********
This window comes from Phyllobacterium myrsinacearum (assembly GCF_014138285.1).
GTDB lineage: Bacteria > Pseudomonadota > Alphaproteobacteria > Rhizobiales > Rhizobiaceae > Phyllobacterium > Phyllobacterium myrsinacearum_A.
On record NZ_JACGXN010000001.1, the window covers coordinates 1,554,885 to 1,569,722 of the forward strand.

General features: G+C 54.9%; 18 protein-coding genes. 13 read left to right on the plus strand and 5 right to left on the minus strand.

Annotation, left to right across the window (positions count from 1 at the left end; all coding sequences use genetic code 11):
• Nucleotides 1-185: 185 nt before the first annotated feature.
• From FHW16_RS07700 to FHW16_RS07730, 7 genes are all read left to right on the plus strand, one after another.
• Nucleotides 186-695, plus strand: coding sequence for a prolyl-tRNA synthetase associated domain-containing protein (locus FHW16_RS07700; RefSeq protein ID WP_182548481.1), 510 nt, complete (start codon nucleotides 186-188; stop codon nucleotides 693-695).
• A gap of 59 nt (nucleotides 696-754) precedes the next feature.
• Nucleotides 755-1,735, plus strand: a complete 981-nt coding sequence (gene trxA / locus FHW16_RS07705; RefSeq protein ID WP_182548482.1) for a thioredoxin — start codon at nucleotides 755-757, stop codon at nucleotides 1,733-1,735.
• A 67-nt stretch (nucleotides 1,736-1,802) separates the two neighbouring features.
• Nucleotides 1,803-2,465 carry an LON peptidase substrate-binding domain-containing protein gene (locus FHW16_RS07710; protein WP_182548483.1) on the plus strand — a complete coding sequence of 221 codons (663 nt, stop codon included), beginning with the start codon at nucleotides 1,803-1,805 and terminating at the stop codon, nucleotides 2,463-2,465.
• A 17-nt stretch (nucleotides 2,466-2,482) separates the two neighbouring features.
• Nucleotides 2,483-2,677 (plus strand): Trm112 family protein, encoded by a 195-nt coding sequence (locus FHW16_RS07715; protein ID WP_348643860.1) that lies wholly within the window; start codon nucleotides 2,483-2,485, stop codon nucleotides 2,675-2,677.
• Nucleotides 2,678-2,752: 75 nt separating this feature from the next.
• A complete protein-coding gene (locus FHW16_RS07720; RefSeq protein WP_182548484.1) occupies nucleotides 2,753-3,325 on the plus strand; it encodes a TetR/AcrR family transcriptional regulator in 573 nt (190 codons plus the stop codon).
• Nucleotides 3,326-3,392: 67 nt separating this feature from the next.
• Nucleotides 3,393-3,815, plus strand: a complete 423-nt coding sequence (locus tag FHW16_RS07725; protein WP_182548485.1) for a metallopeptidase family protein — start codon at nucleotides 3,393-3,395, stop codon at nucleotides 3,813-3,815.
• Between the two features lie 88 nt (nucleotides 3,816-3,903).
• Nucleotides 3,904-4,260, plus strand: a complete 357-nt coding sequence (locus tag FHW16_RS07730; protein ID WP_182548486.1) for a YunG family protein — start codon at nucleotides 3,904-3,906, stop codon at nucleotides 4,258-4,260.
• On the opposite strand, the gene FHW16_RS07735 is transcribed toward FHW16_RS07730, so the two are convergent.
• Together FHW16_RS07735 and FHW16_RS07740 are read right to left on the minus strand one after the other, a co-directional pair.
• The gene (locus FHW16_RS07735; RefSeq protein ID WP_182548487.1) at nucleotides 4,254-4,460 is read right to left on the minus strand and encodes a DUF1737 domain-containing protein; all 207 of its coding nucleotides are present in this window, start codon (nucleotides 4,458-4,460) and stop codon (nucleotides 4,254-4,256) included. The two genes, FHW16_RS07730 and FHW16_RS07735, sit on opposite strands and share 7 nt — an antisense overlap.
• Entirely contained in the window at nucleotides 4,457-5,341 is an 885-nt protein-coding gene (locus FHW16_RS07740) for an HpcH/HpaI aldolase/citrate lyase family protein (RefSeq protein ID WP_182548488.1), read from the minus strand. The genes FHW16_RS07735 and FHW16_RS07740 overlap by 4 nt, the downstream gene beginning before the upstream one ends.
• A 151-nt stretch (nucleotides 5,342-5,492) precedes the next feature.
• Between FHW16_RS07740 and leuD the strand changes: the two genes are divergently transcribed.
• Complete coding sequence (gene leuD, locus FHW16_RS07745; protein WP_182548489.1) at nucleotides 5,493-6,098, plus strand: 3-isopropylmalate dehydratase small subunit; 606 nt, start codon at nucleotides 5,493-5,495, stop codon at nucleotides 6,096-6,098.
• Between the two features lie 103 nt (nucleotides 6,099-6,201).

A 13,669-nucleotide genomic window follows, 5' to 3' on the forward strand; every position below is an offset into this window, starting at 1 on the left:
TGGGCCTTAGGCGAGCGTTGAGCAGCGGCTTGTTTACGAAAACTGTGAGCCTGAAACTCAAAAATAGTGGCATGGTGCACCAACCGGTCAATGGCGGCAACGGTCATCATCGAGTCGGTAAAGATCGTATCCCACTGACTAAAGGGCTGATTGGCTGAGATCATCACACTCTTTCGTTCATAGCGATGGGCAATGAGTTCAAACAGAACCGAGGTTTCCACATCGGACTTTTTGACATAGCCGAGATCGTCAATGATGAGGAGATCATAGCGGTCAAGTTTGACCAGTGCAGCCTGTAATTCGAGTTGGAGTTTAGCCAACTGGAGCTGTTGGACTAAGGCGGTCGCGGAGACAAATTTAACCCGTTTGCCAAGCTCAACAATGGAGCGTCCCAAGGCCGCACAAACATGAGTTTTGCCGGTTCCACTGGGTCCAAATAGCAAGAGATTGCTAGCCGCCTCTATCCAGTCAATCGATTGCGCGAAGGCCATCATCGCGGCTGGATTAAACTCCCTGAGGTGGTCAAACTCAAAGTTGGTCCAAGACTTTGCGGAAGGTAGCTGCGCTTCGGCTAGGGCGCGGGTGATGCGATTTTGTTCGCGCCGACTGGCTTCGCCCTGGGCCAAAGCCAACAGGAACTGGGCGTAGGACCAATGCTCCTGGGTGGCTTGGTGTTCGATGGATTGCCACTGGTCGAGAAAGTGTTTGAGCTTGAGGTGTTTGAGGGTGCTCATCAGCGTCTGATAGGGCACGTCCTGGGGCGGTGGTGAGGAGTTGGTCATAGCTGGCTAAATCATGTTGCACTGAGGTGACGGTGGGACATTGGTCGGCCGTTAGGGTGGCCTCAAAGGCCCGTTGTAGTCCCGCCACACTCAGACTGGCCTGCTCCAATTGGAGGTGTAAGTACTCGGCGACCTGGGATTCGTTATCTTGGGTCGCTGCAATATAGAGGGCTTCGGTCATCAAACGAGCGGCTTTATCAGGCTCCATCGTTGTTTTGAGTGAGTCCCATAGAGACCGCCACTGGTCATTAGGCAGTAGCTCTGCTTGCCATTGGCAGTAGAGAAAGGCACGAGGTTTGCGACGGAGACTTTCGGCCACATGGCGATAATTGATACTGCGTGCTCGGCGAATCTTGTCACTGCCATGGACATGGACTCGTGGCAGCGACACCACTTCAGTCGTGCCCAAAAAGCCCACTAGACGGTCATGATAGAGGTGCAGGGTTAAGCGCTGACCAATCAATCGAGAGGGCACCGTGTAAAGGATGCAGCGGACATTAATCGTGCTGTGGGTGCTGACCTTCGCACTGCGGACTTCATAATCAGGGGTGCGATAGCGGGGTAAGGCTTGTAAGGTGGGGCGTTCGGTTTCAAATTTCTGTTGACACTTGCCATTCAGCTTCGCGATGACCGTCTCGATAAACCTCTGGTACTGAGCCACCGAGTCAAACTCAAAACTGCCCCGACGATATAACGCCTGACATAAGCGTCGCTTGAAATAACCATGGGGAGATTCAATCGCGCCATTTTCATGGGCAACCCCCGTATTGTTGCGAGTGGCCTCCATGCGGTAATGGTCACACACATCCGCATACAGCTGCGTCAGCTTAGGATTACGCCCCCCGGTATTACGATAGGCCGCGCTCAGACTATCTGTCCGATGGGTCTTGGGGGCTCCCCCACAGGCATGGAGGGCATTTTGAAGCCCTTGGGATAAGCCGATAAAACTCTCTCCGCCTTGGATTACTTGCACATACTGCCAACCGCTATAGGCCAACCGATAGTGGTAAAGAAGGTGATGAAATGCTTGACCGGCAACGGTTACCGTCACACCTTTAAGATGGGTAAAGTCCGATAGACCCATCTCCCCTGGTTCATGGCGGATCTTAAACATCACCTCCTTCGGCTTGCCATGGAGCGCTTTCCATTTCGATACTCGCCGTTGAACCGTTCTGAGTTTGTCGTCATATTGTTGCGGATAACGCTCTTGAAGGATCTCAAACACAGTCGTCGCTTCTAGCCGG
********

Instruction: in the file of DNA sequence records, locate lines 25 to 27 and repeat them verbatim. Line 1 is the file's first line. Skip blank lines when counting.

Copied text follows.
• A 151-nt stretch (nucleotides 5,342-5,492) precedes the next feature.
• Between FHW16_RS07740 and leuD the strand changes: the two genes are divergently transcribed.
• Complete coding sequence (gene leuD, locus FHW16_RS07745; protein WP_182548489.1) at nucleotides 5,493-6,098, plus strand: 3-isopropylmalate dehydratase small subunit; 606 nt, start codon at nucleotides 5,493-5,495, stop codon at nucleotides 6,096-6,098.